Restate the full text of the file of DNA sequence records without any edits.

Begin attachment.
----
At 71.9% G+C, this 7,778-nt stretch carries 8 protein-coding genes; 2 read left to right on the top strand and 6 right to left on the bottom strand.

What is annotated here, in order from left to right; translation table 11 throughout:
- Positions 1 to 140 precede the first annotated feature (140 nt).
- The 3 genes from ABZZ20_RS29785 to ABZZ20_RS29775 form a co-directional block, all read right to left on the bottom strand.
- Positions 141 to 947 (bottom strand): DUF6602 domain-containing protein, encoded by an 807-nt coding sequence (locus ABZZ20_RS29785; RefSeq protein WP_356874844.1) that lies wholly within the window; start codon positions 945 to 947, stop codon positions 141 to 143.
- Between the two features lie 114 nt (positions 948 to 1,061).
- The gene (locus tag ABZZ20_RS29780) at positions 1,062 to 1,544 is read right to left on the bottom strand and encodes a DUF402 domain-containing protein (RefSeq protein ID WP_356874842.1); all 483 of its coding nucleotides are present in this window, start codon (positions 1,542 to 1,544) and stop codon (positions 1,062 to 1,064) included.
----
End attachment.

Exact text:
At 71.9% G+C, this 7,778-nt stretch carries 8 protein-coding genes; 2 read left to right on the top strand and 6 right to left on the bottom strand.

What is annotated here, in order from left to right; translation table 11 throughout:
- Positions 1 to 140 precede the first annotated feature (140 nt).
- The 3 genes from ABZZ20_RS29785 to ABZZ20_RS29775 form a co-directional block, all read right to left on the bottom strand.
- Positions 141 to 947 (bottom strand): DUF6602 domain-containing protein, encoded by an 807-nt coding sequence (locus ABZZ20_RS29785; RefSeq protein WP_356874844.1) that lies wholly within the window; start codon positions 945 to 947, stop codon positions 141 to 143.
- Between the two features lie 114 nt (positions 948 to 1,061).
- The gene (locus tag ABZZ20_RS29780) at positions 1,062 to 1,544 is read right to left on the bottom strand and encodes a DUF402 domain-containing protein (RefSeq protein ID WP_356874842.1); all 483 of its coding nucleotides are present in this window, start codon (positions 1,542 to 1,544) and stop codon (positions 1,062 to 1,064) included.